Parliamentary Elections in Montenegro

Parliamentary Elections in Montenegro

A Historical Shift in Power after Thirty Years

10/2020  | Reading time: 5 minutes

For the first time since the introduction of the multiparty system in 1990, the voters have elected a new political force into power. On 30 August 2020, during the country’s eleventh parliamentary election, with a turnout of more than 75%, the citizens of Montenegro have voted for a governmental change. The absolute dominance of the Democratic Party of Socialists of Montenegro for thirty years (ruling in coalition with several other parties) has been broken as a result of various factors. The new governing majority is formed by a coalition of three parties: For the Future of Montenegro, civic Black on White coalition and Peace is Our Nation coalition that have won twenty-seven, four, and ten mandates, respectively.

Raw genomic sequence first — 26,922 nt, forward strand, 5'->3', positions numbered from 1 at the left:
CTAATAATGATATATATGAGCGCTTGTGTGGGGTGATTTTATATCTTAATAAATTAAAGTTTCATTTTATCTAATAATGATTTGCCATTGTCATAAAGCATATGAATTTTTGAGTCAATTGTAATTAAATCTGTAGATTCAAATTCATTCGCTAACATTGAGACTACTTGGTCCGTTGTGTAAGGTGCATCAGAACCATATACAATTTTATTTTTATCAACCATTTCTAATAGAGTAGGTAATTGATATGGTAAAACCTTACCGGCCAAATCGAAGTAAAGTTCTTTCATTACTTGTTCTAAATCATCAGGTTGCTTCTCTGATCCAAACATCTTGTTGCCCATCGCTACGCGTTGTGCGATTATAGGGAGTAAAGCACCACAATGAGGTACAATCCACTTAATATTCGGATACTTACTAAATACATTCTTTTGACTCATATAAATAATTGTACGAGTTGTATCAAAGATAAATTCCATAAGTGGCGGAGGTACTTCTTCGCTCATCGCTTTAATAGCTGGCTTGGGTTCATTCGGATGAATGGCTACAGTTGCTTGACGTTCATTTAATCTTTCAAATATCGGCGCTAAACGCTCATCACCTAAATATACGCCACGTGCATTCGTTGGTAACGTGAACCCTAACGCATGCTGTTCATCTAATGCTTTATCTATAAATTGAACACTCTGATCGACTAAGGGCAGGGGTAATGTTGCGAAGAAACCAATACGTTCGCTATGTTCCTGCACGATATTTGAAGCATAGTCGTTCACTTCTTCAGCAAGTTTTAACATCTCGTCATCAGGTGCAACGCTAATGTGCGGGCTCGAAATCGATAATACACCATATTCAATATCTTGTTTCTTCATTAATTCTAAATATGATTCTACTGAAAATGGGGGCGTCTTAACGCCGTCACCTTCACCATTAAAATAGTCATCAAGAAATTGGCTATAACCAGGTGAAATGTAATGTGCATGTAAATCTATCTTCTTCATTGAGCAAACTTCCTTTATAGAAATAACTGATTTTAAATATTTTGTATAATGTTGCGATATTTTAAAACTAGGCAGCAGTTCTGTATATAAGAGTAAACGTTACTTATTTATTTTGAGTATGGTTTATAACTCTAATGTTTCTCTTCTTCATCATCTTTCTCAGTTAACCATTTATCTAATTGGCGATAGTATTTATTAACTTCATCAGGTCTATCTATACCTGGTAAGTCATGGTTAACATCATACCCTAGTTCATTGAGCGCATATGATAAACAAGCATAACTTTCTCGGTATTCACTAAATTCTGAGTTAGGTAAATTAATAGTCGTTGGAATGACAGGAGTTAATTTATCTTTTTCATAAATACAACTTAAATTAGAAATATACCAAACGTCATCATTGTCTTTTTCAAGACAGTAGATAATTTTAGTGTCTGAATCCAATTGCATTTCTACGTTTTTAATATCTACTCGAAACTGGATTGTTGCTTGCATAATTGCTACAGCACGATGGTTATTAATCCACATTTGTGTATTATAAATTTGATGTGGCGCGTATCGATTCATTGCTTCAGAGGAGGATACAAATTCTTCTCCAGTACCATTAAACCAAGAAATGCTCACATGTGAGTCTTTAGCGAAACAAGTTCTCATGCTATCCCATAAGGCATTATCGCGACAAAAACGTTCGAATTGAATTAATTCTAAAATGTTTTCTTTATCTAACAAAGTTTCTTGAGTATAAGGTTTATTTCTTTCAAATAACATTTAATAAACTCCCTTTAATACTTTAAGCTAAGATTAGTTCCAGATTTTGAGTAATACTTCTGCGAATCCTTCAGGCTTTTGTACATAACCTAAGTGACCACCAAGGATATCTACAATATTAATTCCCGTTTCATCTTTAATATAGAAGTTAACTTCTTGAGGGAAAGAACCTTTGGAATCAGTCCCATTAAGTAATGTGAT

Since the country regained its independence in 2006, the political scene in Montenegro has been highly polarised and divided. This is partially due to the proportional system which allows citizens to vote for party lists, while mandates for the Parliament are transformed based on the percentage of votes received countrywide. Elections have been monitored by international organisations and several NGOs from Montenegro, which have over the years publicly called out irregularities, among others, in the voters’ registration process and the voting procedure, also highlighting the institutional advantage of the ruling majority.